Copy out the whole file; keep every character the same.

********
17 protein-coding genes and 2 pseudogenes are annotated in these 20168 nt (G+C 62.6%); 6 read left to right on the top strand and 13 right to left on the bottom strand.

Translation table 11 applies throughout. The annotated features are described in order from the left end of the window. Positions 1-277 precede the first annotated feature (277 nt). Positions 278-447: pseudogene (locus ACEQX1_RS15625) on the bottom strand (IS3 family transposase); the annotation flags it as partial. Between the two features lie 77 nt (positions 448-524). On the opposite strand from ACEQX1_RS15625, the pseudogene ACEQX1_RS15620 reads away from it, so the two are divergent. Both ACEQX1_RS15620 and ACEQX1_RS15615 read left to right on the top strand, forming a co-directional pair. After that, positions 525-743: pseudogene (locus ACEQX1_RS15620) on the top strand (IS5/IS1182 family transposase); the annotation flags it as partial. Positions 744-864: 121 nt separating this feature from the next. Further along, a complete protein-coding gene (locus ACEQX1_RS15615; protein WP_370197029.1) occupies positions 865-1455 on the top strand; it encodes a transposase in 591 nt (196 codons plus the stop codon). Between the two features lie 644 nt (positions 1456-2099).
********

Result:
17 protein-coding genes and 2 pseudogenes are annotated in these 20168 nt (G+C 62.6%); 6 read left to right on the top strand and 13 right to left on the bottom strand.

Translation table 11 applies throughout. The annotated features are described in order from the left end of the window. Positions 1-277 precede the first annotated feature (277 nt). Positions 278-447: pseudogene (locus ACEQX1_RS15625) on the bottom strand (IS3 family transposase); the annotation flags it as partial. Between the two features lie 77 nt (positions 448-524). On the opposite strand from ACEQX1_RS15625, the pseudogene ACEQX1_RS15620 reads away from it, so the two are divergent. Both ACEQX1_RS15620 and ACEQX1_RS15615 read left to right on the top strand, forming a co-directional pair. After that, positions 525-743: pseudogene (locus ACEQX1_RS15620) on the top strand (IS5/IS1182 family transposase); the annotation flags it as partial. Positions 744-864: 121 nt separating this feature from the next. Further along, a complete protein-coding gene (locus ACEQX1_RS15615; protein WP_370197029.1) occupies positions 865-1455 on the top strand; it encodes a transposase in 591 nt (196 codons plus the stop codon). Between the two features lie 644 nt (positions 1456-2099).